She plugged up the barrel with one finger.

“I wouldn’t do that if I were you.”


“You think I won’t. You think this one father doesn’t have the guts. That he can’t protect you from everything that bites and stings in this hellhole.” He pushed her back onto her elbows. “Word to the wise: snakes don’t always come in neat little boxes.”

While she continued to scrub the porch, he stepped inside. She could hear him, muffled, through the cracked bathroom window. He was still saying to her, “Don’t go back,” or he was telling himself the same among other sounds. He was probably jerking off into the mirror. On the worst days, she’d heard him bite his tongue almost clean off in climactic defeat—in his eyes, most days conspired to foil him: hunting, sleeping, living without a wife, living on the edge of Signs and Wonders.

When she looked away to try and ignore his groans, the stairs, the lines of gravel, the long fetterbush leaves pointing down the path—they invited her to go, and to go now.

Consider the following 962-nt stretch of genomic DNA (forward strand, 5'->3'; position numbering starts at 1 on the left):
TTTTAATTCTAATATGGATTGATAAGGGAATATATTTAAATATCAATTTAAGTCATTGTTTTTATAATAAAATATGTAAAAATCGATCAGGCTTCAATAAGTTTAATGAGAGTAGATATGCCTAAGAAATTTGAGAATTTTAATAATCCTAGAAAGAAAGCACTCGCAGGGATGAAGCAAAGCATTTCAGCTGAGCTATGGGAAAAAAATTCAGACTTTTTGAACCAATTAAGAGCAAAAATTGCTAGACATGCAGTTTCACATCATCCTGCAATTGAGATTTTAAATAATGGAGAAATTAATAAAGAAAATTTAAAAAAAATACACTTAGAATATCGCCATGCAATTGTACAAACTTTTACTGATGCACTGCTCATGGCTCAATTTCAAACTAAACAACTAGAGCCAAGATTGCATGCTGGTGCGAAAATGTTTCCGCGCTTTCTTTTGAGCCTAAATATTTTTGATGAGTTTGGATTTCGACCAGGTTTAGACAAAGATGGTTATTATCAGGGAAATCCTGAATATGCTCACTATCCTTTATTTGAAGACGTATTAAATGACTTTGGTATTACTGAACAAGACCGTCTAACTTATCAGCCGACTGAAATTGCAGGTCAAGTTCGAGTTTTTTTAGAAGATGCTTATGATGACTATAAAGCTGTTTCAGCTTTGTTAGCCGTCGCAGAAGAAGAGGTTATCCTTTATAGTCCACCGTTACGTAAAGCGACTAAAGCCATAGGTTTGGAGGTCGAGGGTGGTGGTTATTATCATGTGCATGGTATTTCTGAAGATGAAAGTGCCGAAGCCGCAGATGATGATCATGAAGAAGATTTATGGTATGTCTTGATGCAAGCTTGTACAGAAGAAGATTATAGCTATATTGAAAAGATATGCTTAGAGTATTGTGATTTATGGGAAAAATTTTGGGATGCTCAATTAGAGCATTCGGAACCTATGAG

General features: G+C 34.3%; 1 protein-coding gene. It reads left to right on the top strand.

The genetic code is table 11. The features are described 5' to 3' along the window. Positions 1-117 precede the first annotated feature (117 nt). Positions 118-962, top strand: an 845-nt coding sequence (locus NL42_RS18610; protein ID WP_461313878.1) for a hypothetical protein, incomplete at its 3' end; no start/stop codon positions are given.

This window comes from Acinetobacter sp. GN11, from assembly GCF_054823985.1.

Without finishing the porch, Egret grabbed the wasted package. She marched inside, flung open the bathroom door, and threw the box at her turning, half-naked father. The box’s corner struck his groin and the snake’s shredded body flew up at him, fangs first.

The cicada year began that very day in Drywell.


The next day came and stayed. Late afternoon, on the back porch, Egret screwed a lid hinge onto her box. Kline had left early on a hunt. All day she’d dreaded another luckless return from the bog.

Out front, the grating of someone dragging a full wheelbarrow. “Grant!” She jumped up. Who else hauled his life around? Who else would come see her at the shank of the day?

In the front doorway, she met Kline. Soaked in clay and mud up to a clean line across his chest, he shouldered her aside. The disappointment that it wasn’t Grant didn’t overshadow the fact that Kline was dragging something very heavy. By a hoof over one shoulder, he hauled this huge wild hog through the house, out the back door. A blood trail and mosquito cloud followed.

“Bastard’s tusks sank my boat.” But he grinned all the same. “All the missing water must have chased him out of his hidey-hole.” Onto the chopping stump he flopped the hog, crushing the peach pit bowl. The bloody tusks curved up toward the ripening sky. How many years, Egret wondered, had it taken to grow those once-white weapons?